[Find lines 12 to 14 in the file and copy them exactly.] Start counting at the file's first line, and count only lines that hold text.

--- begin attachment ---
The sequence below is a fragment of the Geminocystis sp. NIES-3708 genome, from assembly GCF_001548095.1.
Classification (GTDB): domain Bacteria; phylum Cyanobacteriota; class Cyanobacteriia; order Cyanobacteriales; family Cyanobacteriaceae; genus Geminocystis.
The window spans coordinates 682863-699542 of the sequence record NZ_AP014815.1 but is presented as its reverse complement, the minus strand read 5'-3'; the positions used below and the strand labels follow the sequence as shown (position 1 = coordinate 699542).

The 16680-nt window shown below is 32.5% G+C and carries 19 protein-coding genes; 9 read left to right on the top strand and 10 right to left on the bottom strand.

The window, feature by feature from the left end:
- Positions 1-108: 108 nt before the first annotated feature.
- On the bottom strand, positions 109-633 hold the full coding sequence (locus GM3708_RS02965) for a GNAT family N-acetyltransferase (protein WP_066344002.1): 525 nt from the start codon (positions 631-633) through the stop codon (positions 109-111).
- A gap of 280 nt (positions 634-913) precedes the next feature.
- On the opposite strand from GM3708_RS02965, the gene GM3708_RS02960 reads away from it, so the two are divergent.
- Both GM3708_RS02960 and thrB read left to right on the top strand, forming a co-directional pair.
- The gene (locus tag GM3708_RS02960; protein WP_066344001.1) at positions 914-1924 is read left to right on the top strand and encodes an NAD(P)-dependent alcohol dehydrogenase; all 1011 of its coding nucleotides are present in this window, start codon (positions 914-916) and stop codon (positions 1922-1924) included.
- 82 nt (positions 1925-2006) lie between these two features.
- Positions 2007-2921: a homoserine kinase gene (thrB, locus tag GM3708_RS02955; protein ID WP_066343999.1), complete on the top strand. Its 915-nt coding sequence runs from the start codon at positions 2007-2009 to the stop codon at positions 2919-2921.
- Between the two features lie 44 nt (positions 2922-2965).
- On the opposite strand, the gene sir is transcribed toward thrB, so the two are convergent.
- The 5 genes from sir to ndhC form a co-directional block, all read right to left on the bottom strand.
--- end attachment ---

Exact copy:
- 82 nt (positions 1925-2006) lie between these two features.
- Positions 2007-2921: a homoserine kinase gene (thrB, locus tag GM3708_RS02955; protein ID WP_066343999.1), complete on the top strand. Its 915-nt coding sequence runs from the start codon at positions 2007-2009 to the stop codon at positions 2919-2921.
- Between the two features lie 44 nt (positions 2922-2965).